An international group of archaeologists from the Kurdish-Italian Faida Archaeological project has made an extraordinary discovery in Iraq while excavating in northern Iraq in September and October of 2019.
The archaeological mission has revealed stone panels engraved onto a sophisticated system of canals, with images of a ruler and several deities belonging to ancient Assyria.
Located in an archeological site in the Faida district of the Duhok region near the border with Turkey, the group of researchers came across as many as 10 imposing rocky reliefs dating back to the 7th and 8th centuries B.C. carved on the walls of a canal built on a hill approximately 7 kilometers long and 4 wide, which is currently – almost entirely – under the eroded deposits of its slopes.
The Faida canal, fed by a system of karst springs, was probably excavated by the Assyrian ruler Sargon (720-705 BC) at the base of a hill. Today, the canal, which has an average width of 4 m, is almost completely buried under thick layers of soil deposited by the erosion of the hillside.
As revealed by experts from the Unversyi of Udine and the Duhok Department of Antiquities, this construction would have been carried out when the territory was under the rule of the Assyrian king Sargon II. The murals expose the king’s figure followed by a procession of a series of gods over their symbolic animals, depicting “the Assyrian ruler Sargon in the presence of divinity.”
Under the rule of Sargon II, the Assyrians defeated the Kingdom of Israel, capturing Samaria after a siege of three years and exiling the residents. Eventually, scholars say that this event became the very basis of the legends of the Ten Lost Tribes.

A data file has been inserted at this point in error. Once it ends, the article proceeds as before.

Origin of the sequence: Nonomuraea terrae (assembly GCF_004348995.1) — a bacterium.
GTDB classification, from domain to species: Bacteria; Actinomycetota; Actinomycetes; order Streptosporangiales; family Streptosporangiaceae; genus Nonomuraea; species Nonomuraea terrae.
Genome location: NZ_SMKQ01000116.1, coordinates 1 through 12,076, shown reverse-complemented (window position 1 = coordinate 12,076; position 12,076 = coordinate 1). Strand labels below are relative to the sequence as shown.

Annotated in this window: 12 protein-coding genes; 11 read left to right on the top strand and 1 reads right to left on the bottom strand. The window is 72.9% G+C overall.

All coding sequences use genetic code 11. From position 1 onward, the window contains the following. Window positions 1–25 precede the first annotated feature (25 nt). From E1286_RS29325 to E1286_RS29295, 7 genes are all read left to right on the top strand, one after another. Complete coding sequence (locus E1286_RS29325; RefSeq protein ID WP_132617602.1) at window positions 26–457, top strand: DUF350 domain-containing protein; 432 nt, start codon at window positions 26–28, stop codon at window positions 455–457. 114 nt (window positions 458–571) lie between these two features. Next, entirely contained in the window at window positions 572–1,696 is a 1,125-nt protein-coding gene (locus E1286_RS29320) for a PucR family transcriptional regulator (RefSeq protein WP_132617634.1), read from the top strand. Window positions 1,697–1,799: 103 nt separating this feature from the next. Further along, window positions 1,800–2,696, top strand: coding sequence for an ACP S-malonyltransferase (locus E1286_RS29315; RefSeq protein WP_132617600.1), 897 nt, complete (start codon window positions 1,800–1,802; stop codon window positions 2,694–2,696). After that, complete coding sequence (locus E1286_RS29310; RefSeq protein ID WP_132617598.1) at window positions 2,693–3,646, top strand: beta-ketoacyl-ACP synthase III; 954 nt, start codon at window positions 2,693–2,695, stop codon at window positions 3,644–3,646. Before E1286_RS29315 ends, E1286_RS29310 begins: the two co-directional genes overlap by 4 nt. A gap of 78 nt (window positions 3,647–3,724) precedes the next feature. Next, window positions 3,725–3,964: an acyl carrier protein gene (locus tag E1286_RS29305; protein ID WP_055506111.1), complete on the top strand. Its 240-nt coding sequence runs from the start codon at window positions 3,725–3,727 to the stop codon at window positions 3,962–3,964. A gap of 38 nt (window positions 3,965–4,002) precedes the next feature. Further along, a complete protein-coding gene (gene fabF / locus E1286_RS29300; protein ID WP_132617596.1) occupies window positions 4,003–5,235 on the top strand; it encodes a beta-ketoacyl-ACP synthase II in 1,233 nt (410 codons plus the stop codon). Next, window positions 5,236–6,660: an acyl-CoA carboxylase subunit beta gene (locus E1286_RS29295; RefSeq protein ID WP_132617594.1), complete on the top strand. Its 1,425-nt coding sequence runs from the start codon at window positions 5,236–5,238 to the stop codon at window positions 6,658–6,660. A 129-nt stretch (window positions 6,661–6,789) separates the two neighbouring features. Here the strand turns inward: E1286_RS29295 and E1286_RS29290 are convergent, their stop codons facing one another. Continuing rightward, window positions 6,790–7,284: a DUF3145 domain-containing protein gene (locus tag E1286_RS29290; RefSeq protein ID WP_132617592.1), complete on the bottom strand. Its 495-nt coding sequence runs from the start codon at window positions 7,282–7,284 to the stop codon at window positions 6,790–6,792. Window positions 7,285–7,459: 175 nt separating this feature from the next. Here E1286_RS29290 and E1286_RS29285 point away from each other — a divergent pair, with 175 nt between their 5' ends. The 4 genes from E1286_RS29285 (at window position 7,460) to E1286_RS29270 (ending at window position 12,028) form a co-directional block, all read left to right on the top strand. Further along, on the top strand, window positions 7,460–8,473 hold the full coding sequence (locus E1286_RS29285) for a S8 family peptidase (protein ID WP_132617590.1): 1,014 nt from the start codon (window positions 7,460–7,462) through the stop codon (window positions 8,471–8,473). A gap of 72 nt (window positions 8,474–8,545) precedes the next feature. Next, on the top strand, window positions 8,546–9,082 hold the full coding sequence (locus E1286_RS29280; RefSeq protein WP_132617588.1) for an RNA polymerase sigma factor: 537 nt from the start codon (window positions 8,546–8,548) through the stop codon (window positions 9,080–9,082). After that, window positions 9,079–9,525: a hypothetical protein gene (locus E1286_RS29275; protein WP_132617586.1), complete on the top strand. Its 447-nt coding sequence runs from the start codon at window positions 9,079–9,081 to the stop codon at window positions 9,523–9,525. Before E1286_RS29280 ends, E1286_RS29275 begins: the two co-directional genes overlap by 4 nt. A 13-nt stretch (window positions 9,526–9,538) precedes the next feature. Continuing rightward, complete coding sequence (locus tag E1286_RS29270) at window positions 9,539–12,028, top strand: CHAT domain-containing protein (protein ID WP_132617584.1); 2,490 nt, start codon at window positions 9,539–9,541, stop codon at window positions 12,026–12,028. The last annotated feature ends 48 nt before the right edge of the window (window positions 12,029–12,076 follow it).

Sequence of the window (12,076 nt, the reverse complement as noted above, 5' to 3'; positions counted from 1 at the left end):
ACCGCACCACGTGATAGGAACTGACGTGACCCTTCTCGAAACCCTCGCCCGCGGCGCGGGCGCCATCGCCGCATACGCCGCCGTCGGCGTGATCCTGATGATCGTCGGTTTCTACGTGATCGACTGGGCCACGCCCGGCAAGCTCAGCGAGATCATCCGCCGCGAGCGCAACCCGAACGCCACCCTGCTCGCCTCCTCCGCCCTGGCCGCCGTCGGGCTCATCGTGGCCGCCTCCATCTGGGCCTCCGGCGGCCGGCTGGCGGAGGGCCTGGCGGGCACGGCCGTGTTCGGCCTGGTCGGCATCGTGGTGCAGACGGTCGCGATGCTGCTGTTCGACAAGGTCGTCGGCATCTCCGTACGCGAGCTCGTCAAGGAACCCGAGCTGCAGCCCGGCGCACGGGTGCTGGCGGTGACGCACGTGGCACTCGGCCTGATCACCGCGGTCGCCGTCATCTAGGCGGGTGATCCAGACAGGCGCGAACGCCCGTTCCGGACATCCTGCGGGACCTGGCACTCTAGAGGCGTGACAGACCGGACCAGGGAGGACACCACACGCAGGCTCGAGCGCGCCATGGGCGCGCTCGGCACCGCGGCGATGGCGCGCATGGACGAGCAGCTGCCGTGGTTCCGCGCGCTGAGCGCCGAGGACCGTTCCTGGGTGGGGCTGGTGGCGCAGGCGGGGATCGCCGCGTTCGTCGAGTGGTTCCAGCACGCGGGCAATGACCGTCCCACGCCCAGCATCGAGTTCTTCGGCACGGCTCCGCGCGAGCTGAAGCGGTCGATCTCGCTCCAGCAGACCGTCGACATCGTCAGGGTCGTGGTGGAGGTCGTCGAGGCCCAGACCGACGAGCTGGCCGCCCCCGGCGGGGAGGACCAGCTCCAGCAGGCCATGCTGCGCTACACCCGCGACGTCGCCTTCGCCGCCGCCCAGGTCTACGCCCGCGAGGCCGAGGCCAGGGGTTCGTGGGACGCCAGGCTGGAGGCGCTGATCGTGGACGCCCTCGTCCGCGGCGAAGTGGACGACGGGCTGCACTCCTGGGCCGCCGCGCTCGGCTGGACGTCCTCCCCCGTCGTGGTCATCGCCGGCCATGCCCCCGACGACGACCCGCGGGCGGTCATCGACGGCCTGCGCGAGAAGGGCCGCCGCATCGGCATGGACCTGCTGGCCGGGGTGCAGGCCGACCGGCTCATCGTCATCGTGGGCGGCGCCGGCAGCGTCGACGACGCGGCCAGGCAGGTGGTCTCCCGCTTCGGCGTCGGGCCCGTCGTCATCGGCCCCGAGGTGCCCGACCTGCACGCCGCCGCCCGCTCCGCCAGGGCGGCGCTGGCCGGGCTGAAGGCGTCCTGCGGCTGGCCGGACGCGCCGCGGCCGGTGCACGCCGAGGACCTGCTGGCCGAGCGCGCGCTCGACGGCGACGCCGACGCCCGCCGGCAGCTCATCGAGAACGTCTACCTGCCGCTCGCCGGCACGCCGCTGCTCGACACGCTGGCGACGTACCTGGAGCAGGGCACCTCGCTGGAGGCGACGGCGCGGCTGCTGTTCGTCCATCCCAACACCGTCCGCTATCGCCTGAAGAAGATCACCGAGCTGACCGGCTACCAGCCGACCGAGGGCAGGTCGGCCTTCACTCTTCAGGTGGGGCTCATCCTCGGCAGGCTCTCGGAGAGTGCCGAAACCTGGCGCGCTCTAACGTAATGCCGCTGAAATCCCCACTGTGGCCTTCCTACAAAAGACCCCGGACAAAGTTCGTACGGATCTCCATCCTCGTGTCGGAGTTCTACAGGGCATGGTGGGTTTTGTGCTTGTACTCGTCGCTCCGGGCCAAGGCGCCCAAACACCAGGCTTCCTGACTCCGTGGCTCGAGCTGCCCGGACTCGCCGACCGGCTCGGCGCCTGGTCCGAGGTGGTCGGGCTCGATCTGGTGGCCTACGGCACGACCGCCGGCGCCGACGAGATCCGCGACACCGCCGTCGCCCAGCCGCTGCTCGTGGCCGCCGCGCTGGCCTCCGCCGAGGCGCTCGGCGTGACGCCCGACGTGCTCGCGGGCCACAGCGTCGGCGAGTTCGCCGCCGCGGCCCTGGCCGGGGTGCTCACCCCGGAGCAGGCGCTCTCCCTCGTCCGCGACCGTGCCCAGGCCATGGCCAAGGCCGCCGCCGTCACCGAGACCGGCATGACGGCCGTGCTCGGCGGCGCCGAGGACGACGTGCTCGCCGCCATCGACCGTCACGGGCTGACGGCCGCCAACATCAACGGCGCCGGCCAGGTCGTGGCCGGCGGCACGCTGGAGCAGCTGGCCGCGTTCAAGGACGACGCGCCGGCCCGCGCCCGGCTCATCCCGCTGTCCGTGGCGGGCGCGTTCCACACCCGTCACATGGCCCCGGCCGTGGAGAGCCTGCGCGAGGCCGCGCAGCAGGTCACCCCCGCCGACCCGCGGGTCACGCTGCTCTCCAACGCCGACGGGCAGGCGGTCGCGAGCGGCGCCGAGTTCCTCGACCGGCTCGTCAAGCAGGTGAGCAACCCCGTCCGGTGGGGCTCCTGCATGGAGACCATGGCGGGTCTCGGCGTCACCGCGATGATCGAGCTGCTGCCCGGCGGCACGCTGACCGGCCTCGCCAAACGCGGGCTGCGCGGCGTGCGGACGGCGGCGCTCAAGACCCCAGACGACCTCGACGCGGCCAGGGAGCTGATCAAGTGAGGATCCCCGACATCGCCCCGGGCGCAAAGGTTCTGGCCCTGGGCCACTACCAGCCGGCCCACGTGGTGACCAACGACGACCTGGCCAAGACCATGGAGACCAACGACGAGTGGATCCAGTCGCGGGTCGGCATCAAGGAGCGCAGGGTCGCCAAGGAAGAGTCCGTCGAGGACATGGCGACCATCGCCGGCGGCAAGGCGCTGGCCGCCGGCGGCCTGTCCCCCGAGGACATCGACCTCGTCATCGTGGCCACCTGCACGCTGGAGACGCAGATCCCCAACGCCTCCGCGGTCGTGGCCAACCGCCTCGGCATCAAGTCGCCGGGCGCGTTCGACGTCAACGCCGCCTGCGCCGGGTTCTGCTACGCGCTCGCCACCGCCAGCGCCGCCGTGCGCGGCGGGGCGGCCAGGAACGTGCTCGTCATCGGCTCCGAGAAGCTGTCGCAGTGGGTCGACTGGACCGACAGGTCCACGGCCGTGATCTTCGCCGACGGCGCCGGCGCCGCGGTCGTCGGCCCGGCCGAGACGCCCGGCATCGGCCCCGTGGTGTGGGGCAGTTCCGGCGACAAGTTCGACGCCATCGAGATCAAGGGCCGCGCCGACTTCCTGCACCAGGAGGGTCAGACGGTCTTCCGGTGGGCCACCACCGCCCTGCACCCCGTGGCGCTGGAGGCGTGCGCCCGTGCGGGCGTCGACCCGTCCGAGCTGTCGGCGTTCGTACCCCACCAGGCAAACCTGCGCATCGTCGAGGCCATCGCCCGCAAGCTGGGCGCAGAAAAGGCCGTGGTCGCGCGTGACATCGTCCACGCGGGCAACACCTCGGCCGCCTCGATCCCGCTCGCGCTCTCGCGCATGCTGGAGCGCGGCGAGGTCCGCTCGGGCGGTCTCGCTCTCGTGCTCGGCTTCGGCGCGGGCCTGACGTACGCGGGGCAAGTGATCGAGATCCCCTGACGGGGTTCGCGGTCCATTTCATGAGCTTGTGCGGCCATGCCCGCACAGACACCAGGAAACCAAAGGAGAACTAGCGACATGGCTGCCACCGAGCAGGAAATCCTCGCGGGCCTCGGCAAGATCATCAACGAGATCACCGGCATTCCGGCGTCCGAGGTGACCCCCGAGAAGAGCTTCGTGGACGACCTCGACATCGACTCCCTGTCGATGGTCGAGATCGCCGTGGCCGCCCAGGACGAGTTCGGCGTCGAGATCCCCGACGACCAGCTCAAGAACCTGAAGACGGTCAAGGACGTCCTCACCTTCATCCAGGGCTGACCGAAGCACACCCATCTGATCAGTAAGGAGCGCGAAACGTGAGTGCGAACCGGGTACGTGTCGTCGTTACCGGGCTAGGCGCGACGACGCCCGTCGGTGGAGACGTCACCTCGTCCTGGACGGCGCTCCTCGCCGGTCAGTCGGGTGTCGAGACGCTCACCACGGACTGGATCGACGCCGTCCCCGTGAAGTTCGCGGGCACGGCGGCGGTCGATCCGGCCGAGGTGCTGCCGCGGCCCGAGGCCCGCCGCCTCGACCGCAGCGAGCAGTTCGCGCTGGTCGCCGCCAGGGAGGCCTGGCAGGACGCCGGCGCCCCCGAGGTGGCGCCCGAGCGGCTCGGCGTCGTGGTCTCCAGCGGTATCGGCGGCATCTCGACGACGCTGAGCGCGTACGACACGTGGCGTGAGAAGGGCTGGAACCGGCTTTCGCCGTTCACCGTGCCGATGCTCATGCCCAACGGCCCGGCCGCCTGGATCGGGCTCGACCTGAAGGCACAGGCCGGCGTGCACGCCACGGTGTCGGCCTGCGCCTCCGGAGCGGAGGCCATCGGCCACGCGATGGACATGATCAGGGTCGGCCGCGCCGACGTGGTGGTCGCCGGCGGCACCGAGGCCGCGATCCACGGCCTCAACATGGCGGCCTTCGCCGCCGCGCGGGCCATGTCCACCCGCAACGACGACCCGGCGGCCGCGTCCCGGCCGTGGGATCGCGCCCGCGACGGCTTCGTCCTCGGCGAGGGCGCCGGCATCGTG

This archaeological discovery is quite remarkable experts have revealed, since such reliefs are found within royal palaces, and shed light on public works supported by the most important founder of the dynasty of Assyrian rulers, best known for their military prowess.
Among the numerous deities, the experts say the figure of Ashur stands out. Assur was the most prominent deity of the Assyrian pantheon, represented on a dragon and a lion, and his wife Mullissu, sitting on an elaborate throne held by a lion.
Ashur–also Assur, Aššur–was a deified form of the city of Assur, which dates from the mid-3rd millennium BC and was the capital of the Old Assyrian Empire. Interestingly, it has been claimed that Ashur was represented on many occasions as the winged sun which is popular in Assyrian iconography.
Regrettably, experts point out that this unique archeological discovery is today part of a post-war scenario, which is threatened by vandalism, clandestine excavations and the expansion of a nearby town and productive activities.
It is expected that, upon completion of the excavation and restoration work on the site, the site will be turned into an archaeological site, and the researchers expect the complex will be listed as a UNESCO World Heritage site.
The group of archaeologists intend to make new discoveries during their excavation campaign in 2020 and apply for the site to be included in the UNESCO World Heritage Sites, Il Giornale Dell’Arte said.